If truth be told I have no right starting yet another period, but with December just around the corner I have to confess that I have one eye well and truly fixed on the now, seemingly ridiculous, self imposed targets - mental note:  set more realistic and practical targets next year!  Mind you it does mean that I had to pick up one or two new shiny things, but before we get to them, I found these three 'Perry Miniatures', Highland Command lurking around the periphery of the lead pile; the other half of the group had been used for the 'Carry on up the Khyber' post back in June.  

Although known as the Gordon Highlanders, the Regiment was officially designated the 100th Regiment of foot later becoming the 92nd Regiment of foot in 1798.  The 1st battalion of the Gordons was sent to Sudan where it was issued grey wool jackets.  These were worn throughout the campaign at the Battles of El Teb, and Tamai in 1884.

Loved the characterful sculpts, but my goodness they were a pig to clean up and get ready.  Great to have a go at a different tartan too, which was essentially a Government tartan, with the addition of a thin yellow stripe.  (my attempt at a 'how to' can be found here.)  Now let us what's next?

Wednesday, 21 November 2012

Hip, Hip, Polish Hussar!

This rather fine Polish Winged Hussar was another one of those very generous, but very curious little packages that the great and good, 'Provost Marshal' secretly deposits on my painting desk after a visit to 'Awdry Towers'.  Sometimes they can remain undetected for days until a coded warning is released; this then brings about a spate of frenetic tidying up of the work station to discover the offending article before the Saintly Mrs. Awdry gets wind of the fact that even more contraband has found its way over the threshold.  

A more cynically minded chap might start think that the fellow was in cahoots with good lady wife in a bid to keep the every spreading workstation contained!

Not entirely sure of the make, but there was certainly a feeling of quality to him, even if the sculpt lacks some of the dynamism that we have become used to today.  Anyway, a much needed distraction without the need to amass too many troops on the painting table at any one time!

Monday, 19 November 2012

And the winner is...

'28mm Victorian Warfare' was created purely as a self indulgent distraction at I time when I desperately needed something to do with my hands!  It became intrinsically linked with the fledging development of this most wholesome of hobbies that we all share and it is now responsible for a good part of my waking day! 

So it goes without saying that when Anne O'Leary of 'Anne's Attic' left a post informing me that she was passing on a 'Liebster Blog Award' to me, I was absolutely thrilled - thank you so much Anne!  To be nominated by someone with a Blogosphere presence such as Anne, truly is a honour in itself and one that I am only too happy to pass on to fellow bloggers.   Now, I appreciate that it could be perceived as little more than a glorified chain letter, but when it is passed on with such good intentions then I think that there is still room for a little celebration in this often too cynical world.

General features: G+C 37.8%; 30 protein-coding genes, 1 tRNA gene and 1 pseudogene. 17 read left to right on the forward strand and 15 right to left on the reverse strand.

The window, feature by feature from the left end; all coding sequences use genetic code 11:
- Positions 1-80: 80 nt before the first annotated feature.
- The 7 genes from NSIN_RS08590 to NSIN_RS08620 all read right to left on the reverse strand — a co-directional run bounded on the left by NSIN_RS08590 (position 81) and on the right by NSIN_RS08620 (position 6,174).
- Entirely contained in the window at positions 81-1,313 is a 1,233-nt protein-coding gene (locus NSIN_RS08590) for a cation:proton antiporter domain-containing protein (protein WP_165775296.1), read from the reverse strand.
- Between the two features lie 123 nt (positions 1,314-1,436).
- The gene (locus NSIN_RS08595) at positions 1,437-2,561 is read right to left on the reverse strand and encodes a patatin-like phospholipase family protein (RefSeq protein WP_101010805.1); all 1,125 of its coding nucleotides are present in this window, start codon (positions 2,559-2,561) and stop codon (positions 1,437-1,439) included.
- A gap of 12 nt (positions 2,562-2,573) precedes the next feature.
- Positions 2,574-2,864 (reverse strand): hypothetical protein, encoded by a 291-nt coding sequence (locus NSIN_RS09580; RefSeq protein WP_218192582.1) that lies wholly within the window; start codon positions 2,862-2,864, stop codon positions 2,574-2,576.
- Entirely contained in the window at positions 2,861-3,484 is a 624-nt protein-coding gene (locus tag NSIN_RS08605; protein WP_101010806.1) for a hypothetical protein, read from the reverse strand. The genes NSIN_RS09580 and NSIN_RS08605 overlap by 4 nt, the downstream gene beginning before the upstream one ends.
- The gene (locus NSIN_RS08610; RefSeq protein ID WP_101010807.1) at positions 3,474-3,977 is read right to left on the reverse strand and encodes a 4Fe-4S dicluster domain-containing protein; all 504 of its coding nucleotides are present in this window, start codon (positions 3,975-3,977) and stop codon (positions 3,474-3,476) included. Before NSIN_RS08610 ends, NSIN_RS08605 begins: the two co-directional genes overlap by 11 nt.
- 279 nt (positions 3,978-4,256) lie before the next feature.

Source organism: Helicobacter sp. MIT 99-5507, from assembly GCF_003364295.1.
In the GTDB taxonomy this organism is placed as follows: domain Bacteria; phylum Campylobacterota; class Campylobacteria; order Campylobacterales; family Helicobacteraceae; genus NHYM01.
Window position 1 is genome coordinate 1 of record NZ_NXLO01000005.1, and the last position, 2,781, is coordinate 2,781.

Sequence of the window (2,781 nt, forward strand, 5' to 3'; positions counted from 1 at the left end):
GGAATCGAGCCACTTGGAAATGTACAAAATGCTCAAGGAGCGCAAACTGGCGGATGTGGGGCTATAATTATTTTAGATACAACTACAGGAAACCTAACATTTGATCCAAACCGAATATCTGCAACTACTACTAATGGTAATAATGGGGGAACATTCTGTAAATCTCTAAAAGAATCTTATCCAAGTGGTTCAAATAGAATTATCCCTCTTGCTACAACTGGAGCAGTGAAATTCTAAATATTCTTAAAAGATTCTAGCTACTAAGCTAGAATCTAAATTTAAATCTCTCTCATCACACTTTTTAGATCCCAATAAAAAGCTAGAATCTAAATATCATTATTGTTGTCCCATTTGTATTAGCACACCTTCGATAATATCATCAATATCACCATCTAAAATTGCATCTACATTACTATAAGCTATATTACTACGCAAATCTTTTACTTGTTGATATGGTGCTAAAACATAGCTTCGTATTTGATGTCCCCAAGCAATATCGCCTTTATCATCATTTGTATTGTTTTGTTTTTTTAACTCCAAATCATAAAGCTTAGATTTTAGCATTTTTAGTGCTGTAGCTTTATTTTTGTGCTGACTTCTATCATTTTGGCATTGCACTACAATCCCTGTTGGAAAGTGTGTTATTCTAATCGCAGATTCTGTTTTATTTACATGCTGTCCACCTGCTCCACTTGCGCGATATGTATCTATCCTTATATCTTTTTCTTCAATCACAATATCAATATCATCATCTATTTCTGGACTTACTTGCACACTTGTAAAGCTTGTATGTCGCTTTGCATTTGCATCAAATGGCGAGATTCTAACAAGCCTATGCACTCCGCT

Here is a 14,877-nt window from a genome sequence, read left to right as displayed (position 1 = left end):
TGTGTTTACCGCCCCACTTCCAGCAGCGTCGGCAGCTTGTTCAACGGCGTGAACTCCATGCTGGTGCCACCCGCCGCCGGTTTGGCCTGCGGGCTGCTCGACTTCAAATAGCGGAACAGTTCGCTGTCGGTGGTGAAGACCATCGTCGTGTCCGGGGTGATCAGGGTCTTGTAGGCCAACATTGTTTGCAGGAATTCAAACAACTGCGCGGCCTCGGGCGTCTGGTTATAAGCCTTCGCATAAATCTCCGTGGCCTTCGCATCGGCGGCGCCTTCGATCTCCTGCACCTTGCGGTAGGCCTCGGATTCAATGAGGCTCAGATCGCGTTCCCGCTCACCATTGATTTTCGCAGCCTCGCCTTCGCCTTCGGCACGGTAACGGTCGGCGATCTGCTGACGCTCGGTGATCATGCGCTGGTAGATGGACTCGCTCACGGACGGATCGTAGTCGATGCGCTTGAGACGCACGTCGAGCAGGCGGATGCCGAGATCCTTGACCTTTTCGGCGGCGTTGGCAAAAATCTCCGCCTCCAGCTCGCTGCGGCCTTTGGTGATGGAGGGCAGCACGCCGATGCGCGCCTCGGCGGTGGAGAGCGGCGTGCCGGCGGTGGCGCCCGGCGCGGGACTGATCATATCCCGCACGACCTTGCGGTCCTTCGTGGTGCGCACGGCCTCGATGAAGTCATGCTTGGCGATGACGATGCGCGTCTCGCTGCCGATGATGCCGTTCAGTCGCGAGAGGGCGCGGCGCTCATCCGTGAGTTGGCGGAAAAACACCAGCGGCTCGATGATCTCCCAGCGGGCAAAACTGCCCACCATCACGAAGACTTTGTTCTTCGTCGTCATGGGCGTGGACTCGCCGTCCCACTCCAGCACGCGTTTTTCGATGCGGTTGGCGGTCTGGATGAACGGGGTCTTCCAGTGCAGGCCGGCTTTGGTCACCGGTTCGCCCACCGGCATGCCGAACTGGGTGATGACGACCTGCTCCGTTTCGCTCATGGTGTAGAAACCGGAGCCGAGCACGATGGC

I thought I would do a bit of investigation as to the 'how and why' of the The Liebster Blog Award, but would you believe it the one time you need it, Wikipedia goes and lets you down.  After a little time trawling the infoweb I did manage to turn up that the 'Liebster', German for beloved, dearest or favourite, is awarded to relatively new bloggers who have less than 200 followers.  I was unable to track down the exact origins of the 'Liebster', but did manage to get back to 2010, during which time there have been many variants, but I've decided to go with the following.  

1. Copy and paste the award on your blog linking it to the blogger who has given it to you.

2. Pass the award to your top 5 favourite blogs with less than 200 followers by leaving a comment on one of their posts to notify them that they have won the award and listing them on your own blog.

3. Sit back and bask in that warm fuzzy feeling that comes with knowing that you have just made someone's day!

The hardest part of all this has been try to narrow whittle down my choices, but without further ado and absolutely no obligation on their part, my five recipients for a 'Liebster' are:

Thursday, 15 November 2012

Boxer Artillery

This final instalment for the Boxer Rebellion (at least for the time being anyway) sees the introduction of an artillery piece and crew.  As before, all are from ‘Redoubt Enterprises’ and have the same reassuring solidity to them.

I decided that I wanted to add a little ‘something extra’ to the base, perhaps to convey some form of defensive position, but also to hint at the urban setting of this conflict.  To that end a few ‘Ainsty Castings’ tea chests and a discarded piece of pottery (the pattern lovingly cribbed from a 19th Century Qing Dynasty vase – the infoweb is a wonderful thing!) were scattered about the front of the base.

I have to confess that I am rather pleased with the final result and thoroughly enjoyed tinkering around until I was happy with the base; perhaps I could have a month dedicated to artillery, but then again I could just try and stay on task!